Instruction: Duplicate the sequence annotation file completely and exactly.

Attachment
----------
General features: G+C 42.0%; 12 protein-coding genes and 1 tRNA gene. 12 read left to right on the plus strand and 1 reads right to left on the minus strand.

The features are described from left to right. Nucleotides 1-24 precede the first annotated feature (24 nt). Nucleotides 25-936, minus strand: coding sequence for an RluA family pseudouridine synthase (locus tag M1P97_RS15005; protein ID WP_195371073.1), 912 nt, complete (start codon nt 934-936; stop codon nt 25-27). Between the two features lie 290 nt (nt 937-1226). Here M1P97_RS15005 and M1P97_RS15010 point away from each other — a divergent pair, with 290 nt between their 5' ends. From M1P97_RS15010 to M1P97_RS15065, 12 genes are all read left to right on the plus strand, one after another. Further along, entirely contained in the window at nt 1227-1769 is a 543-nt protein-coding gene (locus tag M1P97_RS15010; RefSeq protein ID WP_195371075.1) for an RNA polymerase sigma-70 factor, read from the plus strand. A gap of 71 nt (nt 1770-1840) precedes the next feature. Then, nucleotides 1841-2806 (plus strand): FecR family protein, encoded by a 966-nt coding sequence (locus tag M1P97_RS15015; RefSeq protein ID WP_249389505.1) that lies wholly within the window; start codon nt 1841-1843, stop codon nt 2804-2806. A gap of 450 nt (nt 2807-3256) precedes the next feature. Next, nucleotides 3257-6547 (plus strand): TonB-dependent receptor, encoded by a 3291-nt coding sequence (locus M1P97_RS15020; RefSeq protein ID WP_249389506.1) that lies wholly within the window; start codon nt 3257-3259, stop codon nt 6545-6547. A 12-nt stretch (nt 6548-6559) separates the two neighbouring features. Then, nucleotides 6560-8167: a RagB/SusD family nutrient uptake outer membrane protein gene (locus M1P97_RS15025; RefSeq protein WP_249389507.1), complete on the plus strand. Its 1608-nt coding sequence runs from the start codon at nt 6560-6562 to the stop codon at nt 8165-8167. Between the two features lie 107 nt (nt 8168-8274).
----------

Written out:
General features: G+C 42.0%; 12 protein-coding genes and 1 tRNA gene. 12 read left to right on the plus strand and 1 reads right to left on the minus strand.

The features are described from left to right. Nucleotides 1-24 precede the first annotated feature (24 nt). Nucleotides 25-936, minus strand: coding sequence for an RluA family pseudouridine synthase (locus tag M1P97_RS15005; protein ID WP_195371073.1), 912 nt, complete (start codon nt 934-936; stop codon nt 25-27). Between the two features lie 290 nt (nt 937-1226). Here M1P97_RS15005 and M1P97_RS15010 point away from each other — a divergent pair, with 290 nt between their 5' ends. From M1P97_RS15010 to M1P97_RS15065, 12 genes are all read left to right on the plus strand, one after another. Further along, entirely contained in the window at nt 1227-1769 is a 543-nt protein-coding gene (locus tag M1P97_RS15010; RefSeq protein ID WP_195371075.1) for an RNA polymerase sigma-70 factor, read from the plus strand. A gap of 71 nt (nt 1770-1840) precedes the next feature. Then, nucleotides 1841-2806 (plus strand): FecR family protein, encoded by a 966-nt coding sequence (locus tag M1P97_RS15015; RefSeq protein ID WP_249389505.1) that lies wholly within the window; start codon nt 1841-1843, stop codon nt 2804-2806. A gap of 450 nt (nt 2807-3256) precedes the next feature. Next, nucleotides 3257-6547 (plus strand): TonB-dependent receptor, encoded by a 3291-nt coding sequence (locus M1P97_RS15020; RefSeq protein ID WP_249389506.1) that lies wholly within the window; start codon nt 3257-3259, stop codon nt 6545-6547. A 12-nt stretch (nt 6548-6559) separates the two neighbouring features. Then, nucleotides 6560-8167: a RagB/SusD family nutrient uptake outer membrane protein gene (locus M1P97_RS15025; RefSeq protein WP_249389507.1), complete on the plus strand. Its 1608-nt coding sequence runs from the start codon at nt 6560-6562 to the stop codon at nt 8165-8167. Between the two features lie 107 nt (nt 8168-8274).